The Ghana Registered Nurses and Midwifery Association (GRNMA) has asked the younger generation of nurses and midwives to rise with new zest and work extra hard to lift the falling dignity and standards of the profession
Speaking at the 70th-anniversary celebrations of the Cape Coast Nurses and Midwifery Training College last Friday, Mr Krobea said it was important to work to improve standards and change the perceptions of the public against health practitioners.
The occasion was also used to graduate 850 new nurses and midwives for the 2017 and 2018 year groups and also matriculate 216 fresh students into the college.
Mr Krobea assured the new graduates and students that the association would ensure that no government toys with the allowances of trainee nurses and midwives.
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He stated that the association would stand its ground and ensure that all governments honour the trainee allowances, adding that the association had been very instrumental and negotiated with different governments on the allowances and would ensure that trainees enjoy the allowances “till Jesus Christ comes again.”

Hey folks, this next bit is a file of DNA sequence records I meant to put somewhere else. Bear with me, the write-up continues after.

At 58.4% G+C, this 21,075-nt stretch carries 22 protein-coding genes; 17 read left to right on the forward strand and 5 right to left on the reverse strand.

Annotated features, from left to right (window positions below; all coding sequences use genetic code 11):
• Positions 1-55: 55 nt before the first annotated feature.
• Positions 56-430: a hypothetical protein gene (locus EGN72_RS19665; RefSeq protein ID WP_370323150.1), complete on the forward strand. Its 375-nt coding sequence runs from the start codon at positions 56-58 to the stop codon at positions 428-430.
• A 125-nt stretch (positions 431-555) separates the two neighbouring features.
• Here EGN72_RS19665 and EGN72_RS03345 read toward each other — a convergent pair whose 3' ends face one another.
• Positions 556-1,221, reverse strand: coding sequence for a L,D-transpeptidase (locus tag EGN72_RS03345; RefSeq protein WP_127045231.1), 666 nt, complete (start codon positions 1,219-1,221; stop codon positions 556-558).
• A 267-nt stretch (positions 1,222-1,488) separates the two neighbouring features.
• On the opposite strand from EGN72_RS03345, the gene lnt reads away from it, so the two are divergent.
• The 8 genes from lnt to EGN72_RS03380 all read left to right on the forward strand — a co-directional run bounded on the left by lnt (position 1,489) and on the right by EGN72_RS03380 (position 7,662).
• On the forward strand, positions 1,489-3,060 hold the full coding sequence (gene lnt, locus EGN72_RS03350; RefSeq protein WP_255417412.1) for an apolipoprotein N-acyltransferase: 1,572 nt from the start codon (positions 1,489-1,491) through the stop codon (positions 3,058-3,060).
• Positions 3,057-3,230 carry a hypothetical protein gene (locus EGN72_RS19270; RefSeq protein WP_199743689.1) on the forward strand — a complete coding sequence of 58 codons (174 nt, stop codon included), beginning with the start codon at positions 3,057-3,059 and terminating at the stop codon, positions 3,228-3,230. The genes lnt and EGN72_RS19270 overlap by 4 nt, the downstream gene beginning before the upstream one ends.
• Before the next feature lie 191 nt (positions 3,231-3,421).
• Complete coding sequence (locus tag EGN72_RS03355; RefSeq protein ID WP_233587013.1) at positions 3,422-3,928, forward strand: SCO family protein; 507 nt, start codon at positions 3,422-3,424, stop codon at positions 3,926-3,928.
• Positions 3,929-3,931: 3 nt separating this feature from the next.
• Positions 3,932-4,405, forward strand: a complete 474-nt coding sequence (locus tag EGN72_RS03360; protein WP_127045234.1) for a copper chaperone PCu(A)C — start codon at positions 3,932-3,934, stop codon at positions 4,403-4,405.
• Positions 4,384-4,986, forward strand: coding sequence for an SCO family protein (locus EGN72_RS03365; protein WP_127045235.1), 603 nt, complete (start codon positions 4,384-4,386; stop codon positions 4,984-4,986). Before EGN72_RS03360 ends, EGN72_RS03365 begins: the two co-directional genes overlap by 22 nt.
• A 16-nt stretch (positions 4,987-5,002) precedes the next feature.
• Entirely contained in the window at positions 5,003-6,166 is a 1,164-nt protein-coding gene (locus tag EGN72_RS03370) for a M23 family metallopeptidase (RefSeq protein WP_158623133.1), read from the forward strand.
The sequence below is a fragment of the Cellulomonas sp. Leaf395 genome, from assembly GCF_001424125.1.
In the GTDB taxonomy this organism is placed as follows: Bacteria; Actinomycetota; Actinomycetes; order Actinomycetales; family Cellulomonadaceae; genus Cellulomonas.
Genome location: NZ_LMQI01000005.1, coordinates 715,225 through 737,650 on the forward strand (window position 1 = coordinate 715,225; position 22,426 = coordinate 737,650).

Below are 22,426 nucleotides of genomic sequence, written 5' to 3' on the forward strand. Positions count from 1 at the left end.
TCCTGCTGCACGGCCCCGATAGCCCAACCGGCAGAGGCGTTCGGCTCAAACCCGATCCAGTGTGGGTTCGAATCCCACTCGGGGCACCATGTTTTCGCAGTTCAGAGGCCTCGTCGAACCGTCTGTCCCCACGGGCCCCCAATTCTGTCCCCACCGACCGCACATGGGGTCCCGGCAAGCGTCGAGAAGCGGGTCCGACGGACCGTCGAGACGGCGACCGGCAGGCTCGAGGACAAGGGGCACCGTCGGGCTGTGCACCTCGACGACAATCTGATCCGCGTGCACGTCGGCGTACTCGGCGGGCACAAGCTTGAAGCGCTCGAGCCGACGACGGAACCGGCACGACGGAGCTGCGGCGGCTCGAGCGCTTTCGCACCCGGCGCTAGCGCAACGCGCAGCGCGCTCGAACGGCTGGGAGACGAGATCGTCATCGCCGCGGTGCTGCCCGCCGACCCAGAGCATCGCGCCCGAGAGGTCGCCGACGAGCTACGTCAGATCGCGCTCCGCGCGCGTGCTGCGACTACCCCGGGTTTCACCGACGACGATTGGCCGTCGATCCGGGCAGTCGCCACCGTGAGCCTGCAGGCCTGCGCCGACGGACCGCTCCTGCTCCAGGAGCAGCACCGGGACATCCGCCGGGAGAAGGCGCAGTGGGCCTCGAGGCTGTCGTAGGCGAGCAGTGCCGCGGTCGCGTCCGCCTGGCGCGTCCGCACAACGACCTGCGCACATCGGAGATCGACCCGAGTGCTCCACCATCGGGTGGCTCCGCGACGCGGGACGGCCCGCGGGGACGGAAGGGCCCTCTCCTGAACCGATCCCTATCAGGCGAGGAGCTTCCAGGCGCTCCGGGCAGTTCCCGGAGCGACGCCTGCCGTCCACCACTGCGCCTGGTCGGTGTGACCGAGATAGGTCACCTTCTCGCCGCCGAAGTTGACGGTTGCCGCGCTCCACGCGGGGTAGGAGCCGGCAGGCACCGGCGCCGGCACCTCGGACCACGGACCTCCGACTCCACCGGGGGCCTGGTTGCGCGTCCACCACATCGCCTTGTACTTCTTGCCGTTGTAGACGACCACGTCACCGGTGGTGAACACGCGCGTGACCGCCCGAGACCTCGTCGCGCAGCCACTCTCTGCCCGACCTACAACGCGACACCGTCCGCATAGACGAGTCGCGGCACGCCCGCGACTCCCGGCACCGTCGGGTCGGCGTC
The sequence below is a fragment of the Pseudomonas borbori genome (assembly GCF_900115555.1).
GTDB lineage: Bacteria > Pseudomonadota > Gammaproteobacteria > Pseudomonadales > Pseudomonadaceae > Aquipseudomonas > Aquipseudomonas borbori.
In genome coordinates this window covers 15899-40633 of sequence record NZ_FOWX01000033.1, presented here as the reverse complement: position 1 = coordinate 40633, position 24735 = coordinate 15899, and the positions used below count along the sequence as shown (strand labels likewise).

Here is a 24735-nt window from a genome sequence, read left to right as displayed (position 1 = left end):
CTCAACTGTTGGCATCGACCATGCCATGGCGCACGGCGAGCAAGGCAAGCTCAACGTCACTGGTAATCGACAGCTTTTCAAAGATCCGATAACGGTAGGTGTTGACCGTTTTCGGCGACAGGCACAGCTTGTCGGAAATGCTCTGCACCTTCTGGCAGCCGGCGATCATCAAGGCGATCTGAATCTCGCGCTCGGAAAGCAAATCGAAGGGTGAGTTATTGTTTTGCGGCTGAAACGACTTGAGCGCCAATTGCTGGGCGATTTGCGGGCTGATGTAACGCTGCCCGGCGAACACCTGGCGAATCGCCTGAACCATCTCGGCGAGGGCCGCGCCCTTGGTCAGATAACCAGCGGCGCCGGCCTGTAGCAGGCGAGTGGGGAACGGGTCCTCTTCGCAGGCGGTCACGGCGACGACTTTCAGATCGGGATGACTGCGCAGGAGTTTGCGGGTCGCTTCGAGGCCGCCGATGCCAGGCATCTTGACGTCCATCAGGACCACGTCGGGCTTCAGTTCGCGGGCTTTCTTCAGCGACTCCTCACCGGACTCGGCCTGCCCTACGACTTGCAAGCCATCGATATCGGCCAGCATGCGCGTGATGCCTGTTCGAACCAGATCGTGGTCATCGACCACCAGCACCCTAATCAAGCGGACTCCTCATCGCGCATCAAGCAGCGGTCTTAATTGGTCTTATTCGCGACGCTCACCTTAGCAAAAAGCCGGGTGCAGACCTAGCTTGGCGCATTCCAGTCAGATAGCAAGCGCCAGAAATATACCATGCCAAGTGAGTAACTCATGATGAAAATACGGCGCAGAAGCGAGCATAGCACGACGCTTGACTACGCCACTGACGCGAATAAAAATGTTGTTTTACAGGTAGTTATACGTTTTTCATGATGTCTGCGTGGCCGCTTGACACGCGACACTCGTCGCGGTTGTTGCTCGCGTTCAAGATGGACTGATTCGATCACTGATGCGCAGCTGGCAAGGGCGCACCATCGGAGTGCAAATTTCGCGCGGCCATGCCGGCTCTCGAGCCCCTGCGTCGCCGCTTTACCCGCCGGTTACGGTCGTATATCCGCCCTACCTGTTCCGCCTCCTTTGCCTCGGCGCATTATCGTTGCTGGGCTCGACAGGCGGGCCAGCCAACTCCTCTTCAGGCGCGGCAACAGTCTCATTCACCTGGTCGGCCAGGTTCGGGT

He noted that the association is committed to ensuring the well-being of all its members and especially support the advancement of their careers both professionally and academically.
The Deputy Central Regional Minister, Mr Thomas Adjei Baffoe advised health practitioners to adopt more friendly attitudes towards patients.
Empathy and politeness
He said nurses and midwives must have empathy and politeness as core attributes to help erase perceptions, noting that they remain critical in the country’s efforts to ensure quality health care delivery for all.
He commended the college’s students and staff for their hard work and dedication to work.
Touching on the theme in a speech read for him, the Chief Director of the Ministry of Health, Nana Kwabena Adjei-Mensah said patients expected evidence-based care which he noted was proven to be efficient, effective and safe than opinion-based.
He further advised the nurses and midwives to take advantage of technology to provide improved health care for their patients.
Ethics of profession
The Principal of the College, Hajia Alima Opoku Ahmed advised both graduates and continuing students to be abreast of the ethics of the profession to reduce misconduct and negligence among staff.
She appealed for a fence wall around the north campus near the Cape Coast Teaching hospital and for improvement in the road network.
The Omanhene of Owirenkyiman Traditional Area, Ahunabobrem Pra Agyensiam who was the guest of honour called for the provision of infrastructure for the school.
The alumni President, Mrs Peace Honkou Semordzi expressed appreciation to the founders of the school, saying the alumni of the school had developed world-class health professionals contributing to quality health care delivery in Ghana and across the world.